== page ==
Legion wins wild game Saturday
By CONOR NICHOLL
By CONOR NICHOLL
The Wild West Fest tournament, like most summer baseball tournaments, has a few rule quirks to change the game up slightly, allow more player involvement, and speed up the game. At the WWF, teams are allowed to bat 10 players and can use both an extra hitter and designated hitter, a tactic the Colorado Bandits deployed against Hays Senior Legion on Friday. On Saturday, another rule came into play.
Hays and Paola were tied at two after seven innings. In the eighth, teams start with runners on first and second and no one out. As well, squads can pick where they want to start in the batting order. The different rule produced three Paola runs in the top of the eighth. Hays started the inning with leadoff hitter Clayton Basgall, scored four runs in the bottom and pulled off a 6-5 victory at Larks Park. The Eagles won Pool A with a 3-0 record and Paola finished second at 2-1. Hays moved to 18-11 and Paola dropped to 18-6.
"I know some tournaments use it just so you don't have nine, 10, 11 inning games," coach Brad Kelly said. "As far as where you started, it all kind of depends. Going last has an advantage, because you get to see what they do. Once they scored three, we knew that we needed to start at the top of our order."
The finish marked a back-and-forth, thrilling contest where both teams had multiple chances to take control or win the game. The Panthers' Hunter Locke and the Eagles' Clayton Basgall each tossed complete games. Paola scored two first-inning runs on a walk, two singles to right field and two errors. Then, Basgall (3-0) didn't allow another hit until the sixth. Hays tied the game in the third on a two-out, two-run single from Layne Downing.
"We have got some good, young arms," Paola coach Curtis Murdock said. "Hunter did a phenomenal job keeping us in the game. I thought offensively, we had a lot of chances to score, leaving a lot of runners on through the course of the game, but our pitching has been pretty good."
In the fifth, the Panthers missed a scoring chance with Basgall threw a runner out at home on a squeeze bunt. In the sixth, Basgall worked around a bases loaded, one out jam when he coaxed a popup to catcher Jake Sedbrook and a force out. Center fielder Dan Bittel ended the seventh inning when he threw a runner out at home in a close play at the plate.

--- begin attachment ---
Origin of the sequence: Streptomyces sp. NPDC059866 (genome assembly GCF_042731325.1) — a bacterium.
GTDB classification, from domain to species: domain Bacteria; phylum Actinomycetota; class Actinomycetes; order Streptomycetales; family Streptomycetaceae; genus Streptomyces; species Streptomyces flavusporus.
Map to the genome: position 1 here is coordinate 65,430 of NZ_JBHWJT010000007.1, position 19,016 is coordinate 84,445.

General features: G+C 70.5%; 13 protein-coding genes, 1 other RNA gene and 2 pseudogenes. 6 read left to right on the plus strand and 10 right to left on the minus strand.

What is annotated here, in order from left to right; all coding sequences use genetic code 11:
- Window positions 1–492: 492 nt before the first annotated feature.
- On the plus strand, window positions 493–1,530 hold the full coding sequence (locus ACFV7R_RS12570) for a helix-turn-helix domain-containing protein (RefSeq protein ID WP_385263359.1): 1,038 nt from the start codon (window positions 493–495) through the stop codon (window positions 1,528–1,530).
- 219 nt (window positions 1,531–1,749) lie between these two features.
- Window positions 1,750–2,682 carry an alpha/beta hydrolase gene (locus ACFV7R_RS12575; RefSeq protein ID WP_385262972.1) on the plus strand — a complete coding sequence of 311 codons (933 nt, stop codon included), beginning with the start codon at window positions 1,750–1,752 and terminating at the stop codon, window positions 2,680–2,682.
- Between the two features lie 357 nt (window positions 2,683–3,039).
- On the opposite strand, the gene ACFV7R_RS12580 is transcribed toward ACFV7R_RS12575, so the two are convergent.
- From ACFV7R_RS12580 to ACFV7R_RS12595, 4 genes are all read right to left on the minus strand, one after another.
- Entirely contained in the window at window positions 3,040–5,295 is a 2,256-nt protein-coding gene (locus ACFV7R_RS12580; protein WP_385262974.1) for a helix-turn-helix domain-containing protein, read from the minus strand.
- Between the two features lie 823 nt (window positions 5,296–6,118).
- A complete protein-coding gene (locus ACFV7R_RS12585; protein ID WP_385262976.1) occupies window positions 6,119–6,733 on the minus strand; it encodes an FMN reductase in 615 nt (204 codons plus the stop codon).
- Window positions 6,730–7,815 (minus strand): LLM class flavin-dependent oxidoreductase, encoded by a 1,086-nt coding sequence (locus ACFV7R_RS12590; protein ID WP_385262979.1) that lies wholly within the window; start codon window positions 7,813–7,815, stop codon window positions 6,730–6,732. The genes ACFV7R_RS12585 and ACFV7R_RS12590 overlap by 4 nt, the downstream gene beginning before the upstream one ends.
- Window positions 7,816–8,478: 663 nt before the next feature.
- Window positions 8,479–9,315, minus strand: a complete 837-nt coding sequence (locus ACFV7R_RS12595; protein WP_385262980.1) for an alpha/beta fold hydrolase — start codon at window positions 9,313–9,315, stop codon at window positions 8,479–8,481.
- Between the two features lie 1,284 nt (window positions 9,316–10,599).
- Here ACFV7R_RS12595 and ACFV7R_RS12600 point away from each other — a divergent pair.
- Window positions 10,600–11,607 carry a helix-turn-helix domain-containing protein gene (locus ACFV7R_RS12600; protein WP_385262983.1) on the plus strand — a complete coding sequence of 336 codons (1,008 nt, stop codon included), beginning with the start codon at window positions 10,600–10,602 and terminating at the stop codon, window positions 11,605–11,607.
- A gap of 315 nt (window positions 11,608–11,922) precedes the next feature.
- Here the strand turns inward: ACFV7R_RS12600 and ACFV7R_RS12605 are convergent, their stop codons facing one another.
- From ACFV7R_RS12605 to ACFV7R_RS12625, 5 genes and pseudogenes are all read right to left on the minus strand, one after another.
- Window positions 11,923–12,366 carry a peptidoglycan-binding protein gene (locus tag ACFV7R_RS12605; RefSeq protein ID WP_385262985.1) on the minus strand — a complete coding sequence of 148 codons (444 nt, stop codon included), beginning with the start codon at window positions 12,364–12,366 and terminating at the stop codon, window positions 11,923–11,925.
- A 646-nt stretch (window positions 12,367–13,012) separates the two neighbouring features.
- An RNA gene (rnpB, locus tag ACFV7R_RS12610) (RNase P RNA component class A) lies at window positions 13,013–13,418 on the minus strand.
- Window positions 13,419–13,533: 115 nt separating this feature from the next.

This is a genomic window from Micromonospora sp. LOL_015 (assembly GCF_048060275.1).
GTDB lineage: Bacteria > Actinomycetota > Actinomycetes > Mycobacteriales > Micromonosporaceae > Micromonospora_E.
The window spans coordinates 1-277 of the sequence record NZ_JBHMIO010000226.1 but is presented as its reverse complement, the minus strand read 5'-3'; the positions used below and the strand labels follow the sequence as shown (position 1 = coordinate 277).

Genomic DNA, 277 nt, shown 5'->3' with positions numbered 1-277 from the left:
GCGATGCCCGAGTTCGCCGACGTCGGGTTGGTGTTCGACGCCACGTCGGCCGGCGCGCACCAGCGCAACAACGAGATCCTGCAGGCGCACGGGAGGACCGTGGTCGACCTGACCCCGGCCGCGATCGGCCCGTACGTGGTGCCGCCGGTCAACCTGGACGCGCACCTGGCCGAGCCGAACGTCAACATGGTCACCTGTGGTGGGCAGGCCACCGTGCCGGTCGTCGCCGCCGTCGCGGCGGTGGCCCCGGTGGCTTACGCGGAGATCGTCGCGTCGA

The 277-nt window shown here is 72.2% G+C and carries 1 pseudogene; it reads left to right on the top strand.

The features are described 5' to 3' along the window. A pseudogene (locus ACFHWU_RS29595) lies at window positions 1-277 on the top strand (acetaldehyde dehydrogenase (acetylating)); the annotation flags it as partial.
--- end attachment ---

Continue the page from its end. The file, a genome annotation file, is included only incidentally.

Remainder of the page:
"That's one thing that Dan really works on is his arm strength," Kelly said. "He is one of a few guys that we got that spend a lot of time playing catch and playing long toss and strengthening their arm. It's those situations right there where it comes back and benefits."
Hays nearly won the game in the seventh. Bittel and Hayden Hutchison opened with singles and Chandler Rule received an intentional walk to load the bases. However, Hays couldn't score. With two outs, Kade Parker worked a 3-0 count, but Locke threw three straight strikes and coaxed a popup.
"It seemed like both teams didn't execute at certain times, and then we executed great at certain times," Kelly said. "It was kind of a love/hate relationship a little bit. One minute you are really pumped up and then the next minute, you are extremely frustrated. It was a roller coaster of emotions, that's for sure."
In the eighth, Paola put the No. 9 and No. 1 hitters -- Seth Slayman and Matt Petelin -- on first and second and elected to start the inning with its second batter, center fielder Andy Muhlberger.
"It made it a lot more fun than the typical situation," Murdock said.
He loaded the bases with an infield single. Then, Mitch Sloan delivered a perfect squeeze bunt down the first base line. He was out, but Slayman scored easily. Petelin headed for home, but Hays threw wild, allowing Petelin and Muhlberger to both score. A ground out and flyout ended the threat.
In the bottom of the eighth, Kelly decided to put Sedbrook and Cam Klaus, the No. 8 and 9 hitters, on the bases and start with Basgall. He singled and Bittel drew a bases loaded walk.
"If they wouldn't have scored any, we probably would have started with Dan or somebody that we wanted to place a bunt down," Kelly said. "But since we really weren't in a bunting situation to start the inning off, we just started with the top of our order where we try to get to anyway."
Hutchison hit a sharply hit grounder to Slayman at shortstop. It could have been a double play, but the ball went through Slayman's legs. Rule followed with a game-winning single.